Now just like the last review, I am going to give my copy away to a reader! All you need to do is make sure you “like” my Facebook page and “like” the Facebook post for this review. I will pick a person at random to win the book. And since there wasn’t a winner in the last book review drawing, I will be giving away my copy of Knit Your Socks on Straight as well, so make sure you enter!

Give Yourself Permission

Anyone who knows me for more than 10 minutes knows I have just a slight obsession with Billy Joel. OK, a giant obsession. I have been a fan of his since I was a child. I have every album, every box set, and have spent tons of money to see him in concert. I played those albums over and over and over as my cousins will attest. I still have a t-shirt from the River of Dreams tour. So I was in heaven last night when there were two separate television shows on that included my favorite piano man. First, he was on the celebration of Carole King’s receiving the Gershin Prize. Second, he was on American Restoration to have Rick Dale work on a motorcycle for him. Talk about television watching perfection!

While Rick was walking Billy around, he shows him an old Steinway spinet in the boneyard. What does he do? He starts to play like it’s nothing. Amazing!

Like many, I took piano lessons when I was younger. I liked it, but it wasn’t what I had hoped for. I didn’t mind learning classical, but I wanted to learn how to improv. I wanted to learn the concepts of sight reading. It never happened.

Most of my time in high school was spent in the music department. Band, chorus, orchestra, marching band – you name it, I was involved in it. My schedule was developed around those classes. Even though I loved spending time in the music department, I knew early on that I just didn’t have what it would take to go to the next level.Still, it gave me wonderful experiences and most of all, it led me to my wonderful husband – a band director.

So why am I telling you all this you might wonder? Watching Billy Joel just play a tune on the Steinway like it was nothing made me think of the first time I attempted to do free form crochet and my experience playing piano.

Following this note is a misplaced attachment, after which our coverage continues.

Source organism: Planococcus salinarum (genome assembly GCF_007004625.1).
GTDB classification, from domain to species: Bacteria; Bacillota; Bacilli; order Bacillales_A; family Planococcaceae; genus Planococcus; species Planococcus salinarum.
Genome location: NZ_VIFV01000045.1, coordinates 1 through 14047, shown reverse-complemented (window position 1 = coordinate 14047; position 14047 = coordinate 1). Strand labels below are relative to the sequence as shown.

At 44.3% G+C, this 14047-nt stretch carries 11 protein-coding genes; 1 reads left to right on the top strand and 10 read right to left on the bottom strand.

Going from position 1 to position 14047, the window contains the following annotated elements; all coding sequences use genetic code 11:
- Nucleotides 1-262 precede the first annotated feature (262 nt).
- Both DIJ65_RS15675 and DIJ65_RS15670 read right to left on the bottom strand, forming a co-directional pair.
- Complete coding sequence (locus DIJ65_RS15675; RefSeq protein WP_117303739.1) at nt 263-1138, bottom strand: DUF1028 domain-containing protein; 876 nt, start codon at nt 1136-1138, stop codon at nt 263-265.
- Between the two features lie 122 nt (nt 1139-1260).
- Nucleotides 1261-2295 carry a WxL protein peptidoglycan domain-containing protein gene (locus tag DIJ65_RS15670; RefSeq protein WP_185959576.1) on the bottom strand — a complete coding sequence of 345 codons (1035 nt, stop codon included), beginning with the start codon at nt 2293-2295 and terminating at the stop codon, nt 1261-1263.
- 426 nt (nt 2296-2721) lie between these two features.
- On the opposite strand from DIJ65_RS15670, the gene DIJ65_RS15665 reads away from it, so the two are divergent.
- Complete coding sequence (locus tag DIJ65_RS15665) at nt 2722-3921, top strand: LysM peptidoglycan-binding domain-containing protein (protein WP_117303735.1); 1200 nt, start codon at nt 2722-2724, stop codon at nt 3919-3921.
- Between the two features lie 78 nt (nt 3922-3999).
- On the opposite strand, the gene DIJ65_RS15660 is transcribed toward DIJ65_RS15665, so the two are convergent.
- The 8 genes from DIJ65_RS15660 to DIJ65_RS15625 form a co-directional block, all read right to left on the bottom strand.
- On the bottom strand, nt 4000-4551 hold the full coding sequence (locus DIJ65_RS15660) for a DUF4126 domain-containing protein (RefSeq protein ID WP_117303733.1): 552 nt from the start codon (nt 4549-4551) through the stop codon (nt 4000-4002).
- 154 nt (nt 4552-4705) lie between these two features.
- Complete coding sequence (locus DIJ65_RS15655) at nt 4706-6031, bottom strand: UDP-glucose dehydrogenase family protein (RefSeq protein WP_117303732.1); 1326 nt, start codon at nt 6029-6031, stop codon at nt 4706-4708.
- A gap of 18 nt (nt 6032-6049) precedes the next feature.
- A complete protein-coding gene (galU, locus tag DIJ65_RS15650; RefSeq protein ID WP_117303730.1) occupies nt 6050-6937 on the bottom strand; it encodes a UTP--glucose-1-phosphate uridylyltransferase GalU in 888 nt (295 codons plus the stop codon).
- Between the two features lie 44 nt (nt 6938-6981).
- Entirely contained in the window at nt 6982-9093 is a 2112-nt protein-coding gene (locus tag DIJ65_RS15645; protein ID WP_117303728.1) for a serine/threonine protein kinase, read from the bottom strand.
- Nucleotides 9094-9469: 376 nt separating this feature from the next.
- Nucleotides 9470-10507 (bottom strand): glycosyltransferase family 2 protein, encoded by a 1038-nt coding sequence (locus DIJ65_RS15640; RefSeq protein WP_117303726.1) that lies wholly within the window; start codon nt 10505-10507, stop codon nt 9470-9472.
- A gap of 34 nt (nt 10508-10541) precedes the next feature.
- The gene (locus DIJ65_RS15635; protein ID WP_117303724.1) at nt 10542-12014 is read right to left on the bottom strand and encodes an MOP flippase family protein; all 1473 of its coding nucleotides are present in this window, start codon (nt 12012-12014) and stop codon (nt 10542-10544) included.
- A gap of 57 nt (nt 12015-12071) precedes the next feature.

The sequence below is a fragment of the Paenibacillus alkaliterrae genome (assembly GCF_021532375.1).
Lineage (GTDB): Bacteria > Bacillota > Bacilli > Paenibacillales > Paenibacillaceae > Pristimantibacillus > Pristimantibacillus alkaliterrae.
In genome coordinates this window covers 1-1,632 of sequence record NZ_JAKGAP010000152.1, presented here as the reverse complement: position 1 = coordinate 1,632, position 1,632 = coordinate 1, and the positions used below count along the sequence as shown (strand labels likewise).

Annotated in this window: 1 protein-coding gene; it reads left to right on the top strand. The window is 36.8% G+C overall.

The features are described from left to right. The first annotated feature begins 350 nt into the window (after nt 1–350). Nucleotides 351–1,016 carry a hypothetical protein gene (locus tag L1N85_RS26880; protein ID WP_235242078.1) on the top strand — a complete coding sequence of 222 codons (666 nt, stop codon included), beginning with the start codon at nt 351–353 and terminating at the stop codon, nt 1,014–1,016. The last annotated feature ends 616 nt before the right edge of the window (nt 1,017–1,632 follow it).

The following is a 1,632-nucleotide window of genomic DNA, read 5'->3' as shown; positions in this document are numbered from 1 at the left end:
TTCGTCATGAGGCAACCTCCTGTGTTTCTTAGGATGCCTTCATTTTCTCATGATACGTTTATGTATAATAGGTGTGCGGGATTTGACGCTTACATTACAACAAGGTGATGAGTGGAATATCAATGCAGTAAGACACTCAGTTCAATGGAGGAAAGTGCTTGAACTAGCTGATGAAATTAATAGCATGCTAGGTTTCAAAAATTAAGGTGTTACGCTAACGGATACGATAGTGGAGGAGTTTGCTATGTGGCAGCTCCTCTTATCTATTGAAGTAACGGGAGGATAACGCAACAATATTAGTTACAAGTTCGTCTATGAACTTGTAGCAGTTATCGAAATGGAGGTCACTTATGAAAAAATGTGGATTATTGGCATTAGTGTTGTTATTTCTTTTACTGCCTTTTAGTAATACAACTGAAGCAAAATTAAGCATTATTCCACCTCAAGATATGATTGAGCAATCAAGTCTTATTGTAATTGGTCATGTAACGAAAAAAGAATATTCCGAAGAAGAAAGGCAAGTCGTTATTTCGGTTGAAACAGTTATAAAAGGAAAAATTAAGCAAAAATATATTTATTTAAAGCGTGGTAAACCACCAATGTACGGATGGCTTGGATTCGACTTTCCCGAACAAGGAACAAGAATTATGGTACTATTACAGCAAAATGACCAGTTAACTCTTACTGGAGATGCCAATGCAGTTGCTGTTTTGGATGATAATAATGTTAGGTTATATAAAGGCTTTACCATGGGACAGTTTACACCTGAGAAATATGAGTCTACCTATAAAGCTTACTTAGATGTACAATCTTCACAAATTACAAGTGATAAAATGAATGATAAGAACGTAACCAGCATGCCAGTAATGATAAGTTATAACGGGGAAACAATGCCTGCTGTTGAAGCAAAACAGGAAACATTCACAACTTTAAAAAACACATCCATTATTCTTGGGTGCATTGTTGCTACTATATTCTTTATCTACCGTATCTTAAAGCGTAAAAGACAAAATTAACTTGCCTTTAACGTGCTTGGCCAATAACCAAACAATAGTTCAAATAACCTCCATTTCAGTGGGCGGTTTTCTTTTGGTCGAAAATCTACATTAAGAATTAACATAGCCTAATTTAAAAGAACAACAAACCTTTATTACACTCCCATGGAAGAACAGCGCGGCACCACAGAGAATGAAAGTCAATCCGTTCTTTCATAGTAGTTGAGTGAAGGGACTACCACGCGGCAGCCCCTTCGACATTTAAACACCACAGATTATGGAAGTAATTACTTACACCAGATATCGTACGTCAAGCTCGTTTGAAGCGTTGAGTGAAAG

Um, what? I’m sure you are wondering where this is going. Welcome to my thought process…

Growing up, we are all taught to follow the directions. Color inside the lines. For me, I learned how to read notes on a page of music, but I never learned how to interpret music. I never learned how to lift the notes off the page. My crochet experience was similar. I learned how to follow directions in a pattern, but that was it. I wanted to play. I wanted to sing!

Easier said than done.

Well, luckily, I had some wonderful guidance from four specific free form artists: Prudence Mapstone, Myra Wood, Margaret Hubert, and Melanie Gill. They taught me an important lesson which was the basis for all my creativity. Give yourself permission.

What might that mean you ask?

That means to give yourself permission to NOT color inside the lines. Lift the music off the page! Don’t think about what you are doing, just do! And most of all, don’t worry about how your work will be judged.

While these may sound like straightforward concepts, they have been very hard lessons for me to learn – in my fiber arts as well as in life.

It may take time to unlearn the early lessons of childhood in order to unlock your creativity, but don’t give up.  I haven’t.

Best of the Web – March 2013

So in the spirit of sites like Facebook and Pinterest, I thought I would start my own “best of” list for all things fiber art.

Lily Chin’s Latest Release is The Crocheter’s Toolbox. This is definitely on my “want” list. Lily Chin’s books are always great, so I certainly look forward to picking this up!